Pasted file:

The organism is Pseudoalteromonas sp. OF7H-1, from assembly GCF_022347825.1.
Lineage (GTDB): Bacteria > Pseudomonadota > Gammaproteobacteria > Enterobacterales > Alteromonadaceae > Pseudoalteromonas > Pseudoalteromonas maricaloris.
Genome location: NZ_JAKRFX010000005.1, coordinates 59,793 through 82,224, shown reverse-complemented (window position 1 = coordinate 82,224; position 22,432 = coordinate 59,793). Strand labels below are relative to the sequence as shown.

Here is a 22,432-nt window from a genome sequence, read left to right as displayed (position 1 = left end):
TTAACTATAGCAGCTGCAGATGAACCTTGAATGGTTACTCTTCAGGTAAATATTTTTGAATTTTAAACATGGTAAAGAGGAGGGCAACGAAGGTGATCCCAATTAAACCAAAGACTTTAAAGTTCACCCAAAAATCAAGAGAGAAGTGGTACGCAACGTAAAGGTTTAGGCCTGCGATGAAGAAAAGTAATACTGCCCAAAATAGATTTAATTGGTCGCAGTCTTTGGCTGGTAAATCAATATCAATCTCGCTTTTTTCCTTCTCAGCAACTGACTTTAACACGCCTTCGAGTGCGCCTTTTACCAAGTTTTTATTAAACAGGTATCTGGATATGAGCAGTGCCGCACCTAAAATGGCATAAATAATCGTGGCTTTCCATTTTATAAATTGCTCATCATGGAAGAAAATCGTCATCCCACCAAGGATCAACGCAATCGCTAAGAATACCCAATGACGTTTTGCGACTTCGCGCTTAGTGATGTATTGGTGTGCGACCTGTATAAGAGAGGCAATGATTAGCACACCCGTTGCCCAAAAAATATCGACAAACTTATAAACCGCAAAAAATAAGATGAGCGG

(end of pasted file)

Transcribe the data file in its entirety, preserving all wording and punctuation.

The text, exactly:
The organism is Pseudoalteromonas sp. OF7H-1, from assembly GCF_022347825.1.
Lineage (GTDB): Bacteria > Pseudomonadota > Gammaproteobacteria > Enterobacterales > Alteromonadaceae > Pseudoalteromonas > Pseudoalteromonas maricaloris.
Genome location: NZ_JAKRFX010000005.1, coordinates 59,793 through 82,224, shown reverse-complemented (window position 1 = coordinate 82,224; position 22,432 = coordinate 59,793). Strand labels below are relative to the sequence as shown.

Here is a 22,432-nt window from a genome sequence, read left to right as displayed (position 1 = left end):
TTAACTATAGCAGCTGCAGATGAACCTTGAATGGTTACTCTTCAGGTAAATATTTTTGAATTTTAAACATGGTAAAGAGGAGGGCAACGAAGGTGATCCCAATTAAACCAAAGACTTTAAAGTTCACCCAAAAATCAAGAGAGAAGTGGTACGCAACGTAAAGGTTTAGGCCTGCGATGAAGAAAAGTAATACTGCCCAAAATAGATTTAATTGGTCGCAGTCTTTGGCTGGTAAATCAATATCAATCTCGCTTTTTTCCTTCTCAGCAACTGACTTTAACACGCCTTCGAGTGCGCCTTTTACCAAGTTTTTATTAAACAGGTATCTGGATATGAGCAGTGCCGCACCTAAAATGGCATAAATAATCGTGGCTTTCCATTTTATAAATTGCTCATCATGGAAGAAAATCGTCATCCCACCAAGGATCAACGCAATCGCTAAGAATACCCAATGACGTTTTGCGACTTCGCGCTTAGTGATGTATTGGTGTGCGACCTGTATAAGAGAGGCAATGATTAGCACACCCGTTGCCCAAAAAATATCGACAAACTTATAAACCGCAAAAAATAAGATGAGCGG